Taking action to improve seafood sustainability and the ocean environment


Every year, Ezo Seafoods sources and sells tonnes of seafood and disposes a proportionate amount of packaging and material waste. As owner, and a daily visitor to Japan's wholesale markets including Sapporo and Numazu, I get a close look at the enormous transfer of the ocean's bounty to the tables and storefronts of Japan's seafood suppliers. I can't help being awed at the sheer volume of seafood and packaging that I see. Hundreds of tonnes of seafood arrive packaged in polystyrene cases every single day, thousands of tonnes in the case of Tokyo's Tsukiji markets. I find myself wondering more and more whether the ocean can actually sustain this level of fishing.





Until now, Ezo Seafoods' approach to sustainability has been guided by faith in the industry, which sets quotas and determines sizes of fish that may or may not be fished. Also, Hokkaido rotates the catch of popular seafood items (e.g. Uni) around the island on a seasonal basis to avoid overfishing in specific areas. However blind faith may no longer be enough. Anecdotally, for example, I see diminishing seasonal catches of salmon, pacific saury and other Hokkaido staples each year (pushing the prices higher and higher). I also feel that I am witnessing the effects of global warming before my very eyes. For example, wild Hokkaido trout, which was a favorite of customers in early January, doesn't seem to arrive until mid February now. It seems to get pushed back a week or so every year. We have stocked Akkeshi oysters for eight years now, but have found recently that the oysters can be spawny in January (they usually spawn in September).


How we act as a business impacts issues of both overfishing and global warming. Armed with little scientific understanding but many other anecdotal bits of information gleaned from years of following the seafood news in Hokkaido, my conviction that now is the time to act is stronger than ever. Accordingly, Ezo Seafoods will introduce the following four steps immediately.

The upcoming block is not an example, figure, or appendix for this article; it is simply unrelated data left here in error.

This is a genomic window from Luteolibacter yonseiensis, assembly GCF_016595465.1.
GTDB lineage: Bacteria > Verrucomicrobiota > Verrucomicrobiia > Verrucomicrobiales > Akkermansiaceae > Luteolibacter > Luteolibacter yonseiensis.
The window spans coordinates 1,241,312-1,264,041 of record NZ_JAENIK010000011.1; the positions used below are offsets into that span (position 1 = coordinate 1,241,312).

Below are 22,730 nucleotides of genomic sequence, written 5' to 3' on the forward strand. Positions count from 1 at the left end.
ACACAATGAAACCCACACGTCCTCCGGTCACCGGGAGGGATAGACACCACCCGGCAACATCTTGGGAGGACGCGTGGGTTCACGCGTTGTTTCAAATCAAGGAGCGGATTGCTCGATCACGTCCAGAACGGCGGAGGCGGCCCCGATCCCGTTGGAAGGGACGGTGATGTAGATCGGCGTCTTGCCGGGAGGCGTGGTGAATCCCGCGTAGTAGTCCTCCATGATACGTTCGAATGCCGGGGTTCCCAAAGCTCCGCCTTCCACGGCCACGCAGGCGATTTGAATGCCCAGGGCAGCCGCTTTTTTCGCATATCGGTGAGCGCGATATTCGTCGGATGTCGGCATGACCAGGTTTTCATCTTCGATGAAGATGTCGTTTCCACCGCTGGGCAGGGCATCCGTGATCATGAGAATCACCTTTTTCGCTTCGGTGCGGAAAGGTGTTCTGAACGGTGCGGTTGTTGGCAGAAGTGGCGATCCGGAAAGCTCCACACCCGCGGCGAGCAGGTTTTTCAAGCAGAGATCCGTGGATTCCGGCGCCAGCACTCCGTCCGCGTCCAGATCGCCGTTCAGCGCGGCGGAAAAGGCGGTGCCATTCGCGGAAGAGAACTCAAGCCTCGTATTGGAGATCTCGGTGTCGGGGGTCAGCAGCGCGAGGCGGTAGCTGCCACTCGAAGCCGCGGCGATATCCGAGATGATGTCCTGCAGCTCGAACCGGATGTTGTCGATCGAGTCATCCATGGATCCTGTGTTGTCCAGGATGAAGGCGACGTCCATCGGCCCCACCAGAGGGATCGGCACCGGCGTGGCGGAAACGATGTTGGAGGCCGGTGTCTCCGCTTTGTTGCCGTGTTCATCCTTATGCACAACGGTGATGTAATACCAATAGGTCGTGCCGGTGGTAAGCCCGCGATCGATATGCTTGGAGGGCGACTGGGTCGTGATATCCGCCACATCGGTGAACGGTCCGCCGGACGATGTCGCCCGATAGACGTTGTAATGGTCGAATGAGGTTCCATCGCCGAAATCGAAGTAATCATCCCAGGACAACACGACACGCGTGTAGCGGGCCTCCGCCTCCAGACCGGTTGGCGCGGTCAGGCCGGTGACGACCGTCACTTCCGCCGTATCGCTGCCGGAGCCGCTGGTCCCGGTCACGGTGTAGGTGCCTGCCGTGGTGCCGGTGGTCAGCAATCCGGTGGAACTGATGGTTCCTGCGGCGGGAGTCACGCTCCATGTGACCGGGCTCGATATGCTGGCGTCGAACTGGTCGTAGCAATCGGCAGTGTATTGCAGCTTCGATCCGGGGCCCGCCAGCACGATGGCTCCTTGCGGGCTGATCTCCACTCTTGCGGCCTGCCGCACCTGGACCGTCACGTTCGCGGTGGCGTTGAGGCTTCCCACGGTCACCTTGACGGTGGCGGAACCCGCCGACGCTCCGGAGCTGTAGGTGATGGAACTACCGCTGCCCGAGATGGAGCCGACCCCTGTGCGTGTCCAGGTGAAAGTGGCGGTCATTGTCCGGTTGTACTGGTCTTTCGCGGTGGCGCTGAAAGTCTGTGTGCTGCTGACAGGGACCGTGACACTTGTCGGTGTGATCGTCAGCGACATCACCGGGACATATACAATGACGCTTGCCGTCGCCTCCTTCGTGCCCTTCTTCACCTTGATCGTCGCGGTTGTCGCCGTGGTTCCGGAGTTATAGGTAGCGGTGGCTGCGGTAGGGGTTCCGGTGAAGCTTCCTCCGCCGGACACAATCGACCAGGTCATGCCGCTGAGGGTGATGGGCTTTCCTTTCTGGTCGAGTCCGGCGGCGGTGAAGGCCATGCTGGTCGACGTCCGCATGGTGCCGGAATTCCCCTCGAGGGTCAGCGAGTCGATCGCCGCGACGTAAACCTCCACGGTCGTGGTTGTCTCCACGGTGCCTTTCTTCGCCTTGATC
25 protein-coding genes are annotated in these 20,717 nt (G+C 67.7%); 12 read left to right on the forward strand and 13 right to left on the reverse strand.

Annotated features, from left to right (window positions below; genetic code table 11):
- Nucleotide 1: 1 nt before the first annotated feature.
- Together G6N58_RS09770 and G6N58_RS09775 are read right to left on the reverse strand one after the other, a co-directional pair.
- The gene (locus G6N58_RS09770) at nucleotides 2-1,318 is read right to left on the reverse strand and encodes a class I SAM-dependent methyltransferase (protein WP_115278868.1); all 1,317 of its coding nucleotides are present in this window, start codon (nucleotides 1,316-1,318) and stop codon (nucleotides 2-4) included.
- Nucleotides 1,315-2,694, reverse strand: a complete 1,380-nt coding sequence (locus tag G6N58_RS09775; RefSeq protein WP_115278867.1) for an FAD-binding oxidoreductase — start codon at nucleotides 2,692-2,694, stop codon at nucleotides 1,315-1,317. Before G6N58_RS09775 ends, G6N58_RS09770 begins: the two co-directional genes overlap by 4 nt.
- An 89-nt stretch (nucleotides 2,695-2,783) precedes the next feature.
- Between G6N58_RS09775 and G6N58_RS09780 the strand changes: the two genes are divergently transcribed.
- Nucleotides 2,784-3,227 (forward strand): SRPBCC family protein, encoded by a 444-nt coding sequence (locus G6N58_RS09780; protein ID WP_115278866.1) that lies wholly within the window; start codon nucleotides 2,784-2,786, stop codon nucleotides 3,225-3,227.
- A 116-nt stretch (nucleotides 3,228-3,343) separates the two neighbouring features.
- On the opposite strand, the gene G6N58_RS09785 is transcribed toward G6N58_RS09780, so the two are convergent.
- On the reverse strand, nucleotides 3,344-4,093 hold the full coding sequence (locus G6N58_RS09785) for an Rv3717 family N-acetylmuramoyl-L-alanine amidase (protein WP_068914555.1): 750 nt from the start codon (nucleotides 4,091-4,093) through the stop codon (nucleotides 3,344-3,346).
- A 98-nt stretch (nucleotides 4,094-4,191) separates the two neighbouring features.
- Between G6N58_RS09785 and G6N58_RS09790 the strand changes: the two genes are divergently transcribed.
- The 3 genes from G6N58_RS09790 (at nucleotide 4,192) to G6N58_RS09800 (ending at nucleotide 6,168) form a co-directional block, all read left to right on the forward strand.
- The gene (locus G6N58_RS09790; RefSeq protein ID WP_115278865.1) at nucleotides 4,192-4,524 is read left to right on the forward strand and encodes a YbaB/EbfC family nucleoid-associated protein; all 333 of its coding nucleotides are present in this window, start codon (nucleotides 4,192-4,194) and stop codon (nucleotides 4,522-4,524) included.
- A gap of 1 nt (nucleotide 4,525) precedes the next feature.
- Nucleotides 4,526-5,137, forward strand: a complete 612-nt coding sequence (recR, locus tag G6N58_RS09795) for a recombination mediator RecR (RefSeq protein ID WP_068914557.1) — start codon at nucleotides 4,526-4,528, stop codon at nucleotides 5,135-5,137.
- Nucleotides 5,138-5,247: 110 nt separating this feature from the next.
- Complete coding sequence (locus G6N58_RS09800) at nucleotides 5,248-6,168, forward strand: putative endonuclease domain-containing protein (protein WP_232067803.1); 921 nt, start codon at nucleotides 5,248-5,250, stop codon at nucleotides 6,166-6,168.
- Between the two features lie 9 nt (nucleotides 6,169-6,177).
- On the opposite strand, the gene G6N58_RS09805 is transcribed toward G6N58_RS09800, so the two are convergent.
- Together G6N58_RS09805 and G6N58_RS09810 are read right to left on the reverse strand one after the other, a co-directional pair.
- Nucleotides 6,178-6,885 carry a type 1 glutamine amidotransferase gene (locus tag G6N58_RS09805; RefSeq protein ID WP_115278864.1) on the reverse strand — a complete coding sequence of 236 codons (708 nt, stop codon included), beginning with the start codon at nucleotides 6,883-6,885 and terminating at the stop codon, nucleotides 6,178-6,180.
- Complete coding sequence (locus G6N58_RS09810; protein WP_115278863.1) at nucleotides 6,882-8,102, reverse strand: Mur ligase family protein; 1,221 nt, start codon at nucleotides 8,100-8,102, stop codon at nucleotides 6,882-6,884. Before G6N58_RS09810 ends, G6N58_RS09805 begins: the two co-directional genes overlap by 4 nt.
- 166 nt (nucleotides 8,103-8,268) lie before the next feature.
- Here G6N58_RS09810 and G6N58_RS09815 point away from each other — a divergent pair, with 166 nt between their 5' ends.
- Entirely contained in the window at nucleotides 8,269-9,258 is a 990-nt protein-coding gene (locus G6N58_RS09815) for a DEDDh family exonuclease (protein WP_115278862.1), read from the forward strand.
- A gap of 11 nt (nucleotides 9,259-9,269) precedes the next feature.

Researching sustainability has opened my eyes to the complexity of the issues and also the vagueries of really knowing what is sustainable and what isn't. Area, species and fishing method all play a role. It is especially difficult for me to judge because the tuna that shows up at the markets each day may be from the Maldives one day, or Indonesia or Mexico the next. And at the level of the trading floor in Sapporo, there isn't any information (or interest) in how the tuna has been caught. Regarding bluefin tuna, a popular sashimi fish whose stocks have been severely depleted, I had continued to sell it on the basis of the fact that it was farmed and caught to quota, and also that stocks have been improving, which they appear to be. But a quick review of sustainability resources including GreenPeace, National Geographic and The Guardian, indicate that Bluefin should be avoided at all costs until stocks improve drastically. The problem is that although Bluefin Tuna is 'farmed,' it is still wild caught. So the term 'farming' is somewhat misleading: it is not an acquaculture program that breeds fish; it's basically catching and fattening! In the meantime, Ezo Seafoods will no longer serve Bluefin Tuna. (Imported Yellowfin Tuna is also on my watchlist - I am now looking for a locally caught  alternative). 




We have used plastic trays, rubber bands, GladWrap and plastic "furoshiki" sheets to package up our seafood platters at Ezo Seafoods since we started nine years ago. Plastic is a cheap, convenient and hygenic method of packaging. But a quick drive around any coastline around Japan and you will see that too many plastic bags end up in the ocean, clogging the ecosystem, along with plastic containers of all sorts, various rubber objects and polystyrene. Research shows that plastic bags are used for an average of only 12 minutes! Accordingly we will no longer use new plastic bags and we will do our best to reduce usage of other plastic packaging materials. We are looking for alternatives. We will borrow a technique used at local fish suppliers in Japan for many years - simple newspaper wrapping. It may compromise the presentation of our seafood platters somewhat but as KellyAnne Conway would say "Get used it."